Saturday, October 28, 2017

In Catalonia, a church becomes a place of artistic pilgrimage

By Katie Chang
An interior view of St. Victor as it prepares to reopen to the public after three years. In this section, overlooking the altar, the muralist Santi Moix included verses by the Catalan poet Josep Vicenç Foix. Credit Ricardo Labougle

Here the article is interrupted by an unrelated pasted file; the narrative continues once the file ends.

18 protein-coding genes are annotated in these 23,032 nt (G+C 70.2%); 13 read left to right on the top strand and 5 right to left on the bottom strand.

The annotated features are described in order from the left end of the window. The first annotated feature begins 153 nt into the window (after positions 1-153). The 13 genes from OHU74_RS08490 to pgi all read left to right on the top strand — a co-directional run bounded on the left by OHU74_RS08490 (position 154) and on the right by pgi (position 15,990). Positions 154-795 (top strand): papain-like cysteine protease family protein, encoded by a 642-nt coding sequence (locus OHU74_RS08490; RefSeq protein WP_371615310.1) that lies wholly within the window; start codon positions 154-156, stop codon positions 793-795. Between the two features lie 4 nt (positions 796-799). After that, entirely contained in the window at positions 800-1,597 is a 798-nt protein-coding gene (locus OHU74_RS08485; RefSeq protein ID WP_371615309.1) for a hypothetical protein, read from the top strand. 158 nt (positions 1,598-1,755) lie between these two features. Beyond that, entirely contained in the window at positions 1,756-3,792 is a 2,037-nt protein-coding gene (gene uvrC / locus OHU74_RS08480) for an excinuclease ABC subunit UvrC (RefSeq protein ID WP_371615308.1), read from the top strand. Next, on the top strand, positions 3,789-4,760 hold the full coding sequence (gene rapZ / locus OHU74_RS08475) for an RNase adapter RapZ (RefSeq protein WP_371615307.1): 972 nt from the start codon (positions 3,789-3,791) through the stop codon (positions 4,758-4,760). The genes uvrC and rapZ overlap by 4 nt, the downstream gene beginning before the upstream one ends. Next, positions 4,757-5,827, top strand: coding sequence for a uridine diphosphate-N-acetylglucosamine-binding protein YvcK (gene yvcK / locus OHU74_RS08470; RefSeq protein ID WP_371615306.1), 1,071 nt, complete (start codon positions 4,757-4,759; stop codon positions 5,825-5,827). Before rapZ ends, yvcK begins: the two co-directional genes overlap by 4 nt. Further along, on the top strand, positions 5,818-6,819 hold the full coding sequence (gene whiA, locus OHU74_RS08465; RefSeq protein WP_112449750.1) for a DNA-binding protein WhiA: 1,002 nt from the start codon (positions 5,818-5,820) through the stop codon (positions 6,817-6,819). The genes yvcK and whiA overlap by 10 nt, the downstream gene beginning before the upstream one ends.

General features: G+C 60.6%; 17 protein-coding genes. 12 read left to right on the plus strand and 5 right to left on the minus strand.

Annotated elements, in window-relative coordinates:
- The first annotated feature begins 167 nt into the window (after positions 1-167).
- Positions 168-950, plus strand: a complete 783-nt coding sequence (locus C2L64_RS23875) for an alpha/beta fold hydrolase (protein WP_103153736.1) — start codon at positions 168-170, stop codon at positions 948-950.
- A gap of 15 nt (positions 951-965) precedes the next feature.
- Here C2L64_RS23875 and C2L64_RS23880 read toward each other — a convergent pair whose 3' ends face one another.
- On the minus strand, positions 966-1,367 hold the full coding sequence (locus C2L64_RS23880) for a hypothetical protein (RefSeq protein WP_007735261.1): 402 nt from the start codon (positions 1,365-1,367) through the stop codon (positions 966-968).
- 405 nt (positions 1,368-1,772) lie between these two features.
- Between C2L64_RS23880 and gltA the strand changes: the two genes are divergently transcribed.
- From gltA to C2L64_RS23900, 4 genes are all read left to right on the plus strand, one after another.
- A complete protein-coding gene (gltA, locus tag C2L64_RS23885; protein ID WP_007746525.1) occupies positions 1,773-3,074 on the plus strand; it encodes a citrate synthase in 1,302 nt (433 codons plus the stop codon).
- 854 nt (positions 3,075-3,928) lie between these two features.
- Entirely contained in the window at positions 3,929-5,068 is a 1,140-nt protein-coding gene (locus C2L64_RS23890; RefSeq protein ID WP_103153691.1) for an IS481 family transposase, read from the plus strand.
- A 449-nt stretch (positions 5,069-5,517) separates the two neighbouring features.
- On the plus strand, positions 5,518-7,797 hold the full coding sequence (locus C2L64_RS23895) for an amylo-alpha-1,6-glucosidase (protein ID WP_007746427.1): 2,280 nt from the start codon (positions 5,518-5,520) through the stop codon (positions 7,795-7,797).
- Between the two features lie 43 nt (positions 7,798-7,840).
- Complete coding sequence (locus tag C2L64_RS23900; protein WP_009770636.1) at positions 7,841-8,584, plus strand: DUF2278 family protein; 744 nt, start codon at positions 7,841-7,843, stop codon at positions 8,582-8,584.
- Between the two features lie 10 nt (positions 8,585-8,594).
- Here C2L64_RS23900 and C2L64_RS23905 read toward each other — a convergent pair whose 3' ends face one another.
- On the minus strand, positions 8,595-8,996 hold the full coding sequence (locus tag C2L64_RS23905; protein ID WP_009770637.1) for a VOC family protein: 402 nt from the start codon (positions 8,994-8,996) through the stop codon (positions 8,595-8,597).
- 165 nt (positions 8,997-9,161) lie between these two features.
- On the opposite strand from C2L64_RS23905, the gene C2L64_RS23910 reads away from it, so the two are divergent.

As a child, the Barcelona-born painter Santi Moix often made weekend trips with his father to Saurí, a remote Catalan village of 16 people perched high in the Pyrenees. Now, at 57, Moix is perhaps the closest thing Saurí has to a local celebrity, having built a career exhibiting work at the Brooklyn Museum and Milan’s M77 Gallery, and at Prada’s SoHo store (a 2013 commission) featuring his abstract, hypersaturated flora and fauna murals. Five years ago, the local government and bishop asked if the artist might come and paint the interior of St. Victor, the village’s 1,100-year-old Romanesque church, whose plain stone walls had become dull and decrepit over time. Moix, who isn’t religious, was reluctant. [More]